Selmi Nadhem and Hachicha D. Nejib describes Ebola as a communicative disease, meaning it passes from contact with body fluids, blood, infected tissue from humans and animals and death or sick animals. Filovirus is the family/home classification for the Ebola virus grouping with viruses such as the Marburg virus. In the Democratic Republic of Congo (DRC) formerly known as Zaire, in Yambuky, the first outbreak of Ebola occurred in 1976. It is from a river near the village of Yambuky that Ebola gets its name. Out of the 318 cases, 280 people died accounting for an 88% case fatality. In that same year, in Nzara, Sudan experience 54% fatality rate from the same disease with 284 cases and 151 deaths. In 1977, 1 person contracted the disease in the Democratic of Congo and passed away. [Martiner, 2014]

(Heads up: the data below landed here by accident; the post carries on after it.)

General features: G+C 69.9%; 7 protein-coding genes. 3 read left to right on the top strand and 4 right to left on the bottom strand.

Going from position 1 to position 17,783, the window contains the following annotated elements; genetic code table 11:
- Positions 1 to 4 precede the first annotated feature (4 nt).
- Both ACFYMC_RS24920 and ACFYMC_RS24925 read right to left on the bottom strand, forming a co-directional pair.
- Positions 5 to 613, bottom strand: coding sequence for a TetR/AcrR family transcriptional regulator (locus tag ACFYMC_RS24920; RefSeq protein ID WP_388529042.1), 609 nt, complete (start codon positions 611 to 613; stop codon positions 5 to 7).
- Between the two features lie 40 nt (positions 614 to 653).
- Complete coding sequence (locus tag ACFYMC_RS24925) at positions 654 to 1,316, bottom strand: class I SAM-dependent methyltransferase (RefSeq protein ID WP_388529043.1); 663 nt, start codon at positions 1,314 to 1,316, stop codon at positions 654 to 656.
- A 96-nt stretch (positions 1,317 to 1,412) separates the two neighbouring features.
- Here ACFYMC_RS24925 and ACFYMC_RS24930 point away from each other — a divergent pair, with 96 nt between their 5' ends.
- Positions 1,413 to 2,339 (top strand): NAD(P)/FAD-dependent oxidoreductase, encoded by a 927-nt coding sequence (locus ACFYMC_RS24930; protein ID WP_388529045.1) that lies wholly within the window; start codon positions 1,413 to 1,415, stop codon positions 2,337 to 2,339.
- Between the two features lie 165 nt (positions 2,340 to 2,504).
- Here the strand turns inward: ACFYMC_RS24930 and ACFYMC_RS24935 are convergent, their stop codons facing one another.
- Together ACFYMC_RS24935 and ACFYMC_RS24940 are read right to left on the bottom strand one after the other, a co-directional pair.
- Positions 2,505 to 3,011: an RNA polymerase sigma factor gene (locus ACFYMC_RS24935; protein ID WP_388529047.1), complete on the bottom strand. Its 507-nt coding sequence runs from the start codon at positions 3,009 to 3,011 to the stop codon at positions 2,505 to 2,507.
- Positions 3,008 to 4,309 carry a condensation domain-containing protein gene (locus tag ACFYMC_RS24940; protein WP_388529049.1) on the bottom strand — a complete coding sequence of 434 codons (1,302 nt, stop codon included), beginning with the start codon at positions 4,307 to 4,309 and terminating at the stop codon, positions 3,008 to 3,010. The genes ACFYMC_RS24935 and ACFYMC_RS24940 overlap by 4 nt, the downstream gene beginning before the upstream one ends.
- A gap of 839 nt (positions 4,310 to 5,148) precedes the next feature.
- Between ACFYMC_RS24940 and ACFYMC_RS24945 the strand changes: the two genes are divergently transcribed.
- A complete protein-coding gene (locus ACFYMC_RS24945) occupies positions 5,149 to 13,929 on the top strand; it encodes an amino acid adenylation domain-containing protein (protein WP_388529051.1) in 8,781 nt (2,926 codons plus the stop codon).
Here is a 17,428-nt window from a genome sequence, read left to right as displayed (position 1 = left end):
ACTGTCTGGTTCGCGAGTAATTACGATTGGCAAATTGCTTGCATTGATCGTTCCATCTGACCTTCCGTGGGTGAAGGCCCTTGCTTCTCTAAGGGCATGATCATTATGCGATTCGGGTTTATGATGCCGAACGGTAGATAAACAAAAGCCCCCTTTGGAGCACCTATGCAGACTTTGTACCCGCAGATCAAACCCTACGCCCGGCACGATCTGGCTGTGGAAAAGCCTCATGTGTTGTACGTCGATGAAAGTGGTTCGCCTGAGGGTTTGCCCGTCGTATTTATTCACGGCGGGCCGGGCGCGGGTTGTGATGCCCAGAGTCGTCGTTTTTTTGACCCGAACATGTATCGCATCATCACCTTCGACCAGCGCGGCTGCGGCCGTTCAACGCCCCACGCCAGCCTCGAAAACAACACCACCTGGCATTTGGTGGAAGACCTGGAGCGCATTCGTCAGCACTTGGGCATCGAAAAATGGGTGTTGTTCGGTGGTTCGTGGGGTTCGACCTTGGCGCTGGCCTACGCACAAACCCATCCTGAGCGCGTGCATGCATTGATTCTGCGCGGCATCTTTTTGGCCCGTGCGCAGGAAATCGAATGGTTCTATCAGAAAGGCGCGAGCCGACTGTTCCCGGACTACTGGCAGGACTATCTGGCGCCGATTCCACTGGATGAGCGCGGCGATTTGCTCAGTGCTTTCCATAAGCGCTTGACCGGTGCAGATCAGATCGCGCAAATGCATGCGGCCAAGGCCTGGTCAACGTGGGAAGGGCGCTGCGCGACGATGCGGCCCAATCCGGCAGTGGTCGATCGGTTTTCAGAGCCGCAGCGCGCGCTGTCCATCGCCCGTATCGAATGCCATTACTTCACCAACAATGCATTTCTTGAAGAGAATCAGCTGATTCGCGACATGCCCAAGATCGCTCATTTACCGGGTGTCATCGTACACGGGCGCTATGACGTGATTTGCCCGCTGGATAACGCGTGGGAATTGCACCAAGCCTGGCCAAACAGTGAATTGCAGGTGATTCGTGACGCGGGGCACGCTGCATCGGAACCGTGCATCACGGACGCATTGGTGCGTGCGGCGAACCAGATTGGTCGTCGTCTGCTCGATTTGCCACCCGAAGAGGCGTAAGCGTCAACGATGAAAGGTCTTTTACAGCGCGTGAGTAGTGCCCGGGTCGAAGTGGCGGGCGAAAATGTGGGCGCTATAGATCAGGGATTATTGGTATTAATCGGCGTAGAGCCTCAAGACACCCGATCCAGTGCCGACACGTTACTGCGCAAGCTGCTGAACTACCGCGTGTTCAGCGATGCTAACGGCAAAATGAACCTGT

Various methods of intervention used to control the spread of Ebola may attribute to stomping an epidemic in the 1970’s. A WHO Bulletin explains that when the illness first broke out of haemorrhagic fever from a factory worker in Nzara, Sudan on June 27th, 1976 by October 29th of the same year the World Health Organization sent a team to the country. Their immediate concern surrounded understanding the epidemiology of the illness. The team took blood from recovered patients for antibody study and samples from sections of the populations who were not exposed to the illness, simply to piece together the pattern of the illness. They made sure there were sufficient supply of masks, caps, gloves and disposable gowns for the hospital staff. In addition, the team met with the local chiefs and sub chiefs who agreed and facilitated groups of surveillance.